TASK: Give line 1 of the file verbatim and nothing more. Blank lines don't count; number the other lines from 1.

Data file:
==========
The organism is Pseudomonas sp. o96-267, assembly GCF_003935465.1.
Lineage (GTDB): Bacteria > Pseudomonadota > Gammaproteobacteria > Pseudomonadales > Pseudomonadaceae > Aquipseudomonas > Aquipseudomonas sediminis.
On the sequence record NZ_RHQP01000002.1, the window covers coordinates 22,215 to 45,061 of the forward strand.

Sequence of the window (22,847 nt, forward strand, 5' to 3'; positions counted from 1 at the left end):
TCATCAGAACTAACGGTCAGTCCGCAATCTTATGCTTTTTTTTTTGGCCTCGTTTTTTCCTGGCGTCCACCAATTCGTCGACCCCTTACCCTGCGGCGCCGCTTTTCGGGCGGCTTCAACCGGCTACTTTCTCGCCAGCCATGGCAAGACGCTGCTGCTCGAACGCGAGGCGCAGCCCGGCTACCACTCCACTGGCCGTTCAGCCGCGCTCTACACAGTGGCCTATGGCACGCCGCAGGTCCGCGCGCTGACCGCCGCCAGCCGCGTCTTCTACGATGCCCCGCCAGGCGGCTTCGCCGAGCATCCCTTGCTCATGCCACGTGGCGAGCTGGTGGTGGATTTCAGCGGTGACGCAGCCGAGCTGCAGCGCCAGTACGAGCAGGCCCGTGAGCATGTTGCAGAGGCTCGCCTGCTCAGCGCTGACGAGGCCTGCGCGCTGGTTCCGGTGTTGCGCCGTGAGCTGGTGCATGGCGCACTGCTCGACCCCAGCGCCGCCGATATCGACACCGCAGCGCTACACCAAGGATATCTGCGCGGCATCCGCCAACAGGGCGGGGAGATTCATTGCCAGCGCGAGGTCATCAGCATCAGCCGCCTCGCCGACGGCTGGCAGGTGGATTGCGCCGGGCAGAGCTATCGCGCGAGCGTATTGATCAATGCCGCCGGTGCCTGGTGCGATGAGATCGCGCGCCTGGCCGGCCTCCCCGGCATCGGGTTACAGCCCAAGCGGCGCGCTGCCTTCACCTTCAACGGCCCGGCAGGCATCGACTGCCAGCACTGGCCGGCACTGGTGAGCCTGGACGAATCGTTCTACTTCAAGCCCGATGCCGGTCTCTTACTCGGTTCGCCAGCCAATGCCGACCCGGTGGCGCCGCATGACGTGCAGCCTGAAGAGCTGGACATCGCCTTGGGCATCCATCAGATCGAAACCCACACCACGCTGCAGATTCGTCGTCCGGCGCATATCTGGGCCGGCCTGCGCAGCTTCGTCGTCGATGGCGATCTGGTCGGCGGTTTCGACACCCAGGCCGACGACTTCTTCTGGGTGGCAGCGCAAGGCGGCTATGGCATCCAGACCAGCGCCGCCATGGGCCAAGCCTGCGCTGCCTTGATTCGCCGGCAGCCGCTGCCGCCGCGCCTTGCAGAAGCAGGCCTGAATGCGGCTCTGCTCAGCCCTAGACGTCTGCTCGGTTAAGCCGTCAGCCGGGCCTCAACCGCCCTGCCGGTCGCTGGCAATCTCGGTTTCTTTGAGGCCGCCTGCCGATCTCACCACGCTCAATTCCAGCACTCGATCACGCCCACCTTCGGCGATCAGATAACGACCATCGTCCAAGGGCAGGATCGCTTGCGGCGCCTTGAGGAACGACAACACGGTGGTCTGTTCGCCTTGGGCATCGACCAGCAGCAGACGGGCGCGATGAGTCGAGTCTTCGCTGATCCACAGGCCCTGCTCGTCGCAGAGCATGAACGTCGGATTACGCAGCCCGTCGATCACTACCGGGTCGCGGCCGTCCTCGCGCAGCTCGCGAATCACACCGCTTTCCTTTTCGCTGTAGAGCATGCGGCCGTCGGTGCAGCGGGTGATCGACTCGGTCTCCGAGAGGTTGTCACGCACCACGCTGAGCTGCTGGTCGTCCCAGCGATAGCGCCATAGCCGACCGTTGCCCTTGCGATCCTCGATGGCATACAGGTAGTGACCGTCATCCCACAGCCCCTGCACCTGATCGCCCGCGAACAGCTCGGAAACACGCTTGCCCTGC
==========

The organism is Pseudomonas sp. o96-267, assembly GCF_003935465.1.